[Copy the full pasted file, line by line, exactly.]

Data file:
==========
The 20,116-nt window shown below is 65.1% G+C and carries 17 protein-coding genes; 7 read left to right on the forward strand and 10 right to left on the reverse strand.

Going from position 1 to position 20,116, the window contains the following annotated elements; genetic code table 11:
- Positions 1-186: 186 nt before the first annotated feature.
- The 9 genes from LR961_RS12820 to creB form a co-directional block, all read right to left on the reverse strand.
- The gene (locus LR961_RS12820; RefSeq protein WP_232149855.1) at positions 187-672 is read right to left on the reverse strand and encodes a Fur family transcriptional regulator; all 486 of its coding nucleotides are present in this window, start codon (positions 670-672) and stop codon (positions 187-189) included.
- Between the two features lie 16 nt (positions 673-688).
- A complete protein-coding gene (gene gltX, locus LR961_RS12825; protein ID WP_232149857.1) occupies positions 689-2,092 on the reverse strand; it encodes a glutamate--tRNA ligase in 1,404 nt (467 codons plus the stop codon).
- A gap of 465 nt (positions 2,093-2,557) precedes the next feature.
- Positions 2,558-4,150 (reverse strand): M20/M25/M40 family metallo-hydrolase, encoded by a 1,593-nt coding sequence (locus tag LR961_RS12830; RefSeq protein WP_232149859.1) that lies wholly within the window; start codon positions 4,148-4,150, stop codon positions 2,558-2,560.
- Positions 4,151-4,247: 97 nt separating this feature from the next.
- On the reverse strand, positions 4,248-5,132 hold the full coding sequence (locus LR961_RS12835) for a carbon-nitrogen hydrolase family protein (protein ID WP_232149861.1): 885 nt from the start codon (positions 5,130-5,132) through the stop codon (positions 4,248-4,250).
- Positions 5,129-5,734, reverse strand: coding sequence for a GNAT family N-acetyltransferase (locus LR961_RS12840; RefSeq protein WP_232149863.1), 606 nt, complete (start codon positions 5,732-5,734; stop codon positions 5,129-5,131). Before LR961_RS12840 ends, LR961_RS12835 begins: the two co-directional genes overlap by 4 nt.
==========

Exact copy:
The 20,116-nt window shown below is 65.1% G+C and carries 17 protein-coding genes; 7 read left to right on the forward strand and 10 right to left on the reverse strand.

Going from position 1 to position 20,116, the window contains the following annotated elements; genetic code table 11:
- Positions 1-186: 186 nt before the first annotated feature.
- The 9 genes from LR961_RS12820 to creB form a co-directional block, all read right to left on the reverse strand.
- The gene (locus LR961_RS12820; RefSeq protein WP_232149855.1) at positions 187-672 is read right to left on the reverse strand and encodes a Fur family transcriptional regulator; all 486 of its coding nucleotides are present in this window, start codon (positions 670-672) and stop codon (positions 187-189) included.
- Between the two features lie 16 nt (positions 673-688).
- A complete protein-coding gene (gene gltX, locus LR961_RS12825; protein ID WP_232149857.1) occupies positions 689-2,092 on the reverse strand; it encodes a glutamate--tRNA ligase in 1,404 nt (467 codons plus the stop codon).
- A gap of 465 nt (positions 2,093-2,557) precedes the next feature.
- Positions 2,558-4,150 (reverse strand): M20/M25/M40 family metallo-hydrolase, encoded by a 1,593-nt coding sequence (locus tag LR961_RS12830; RefSeq protein WP_232149859.1) that lies wholly within the window; start codon positions 4,148-4,150, stop codon positions 2,558-2,560.
- Positions 4,151-4,247: 97 nt separating this feature from the next.
- On the reverse strand, positions 4,248-5,132 hold the full coding sequence (locus LR961_RS12835) for a carbon-nitrogen hydrolase family protein (protein ID WP_232149861.1): 885 nt from the start codon (positions 5,130-5,132) through the stop codon (positions 4,248-4,250).
- Positions 5,129-5,734, reverse strand: coding sequence for a GNAT family N-acetyltransferase (locus LR961_RS12840; RefSeq protein WP_232149863.1), 606 nt, complete (start codon positions 5,732-5,734; stop codon positions 5,129-5,131). Before LR961_RS12840 ends, LR961_RS12835 begins: the two co-directional genes overlap by 4 nt.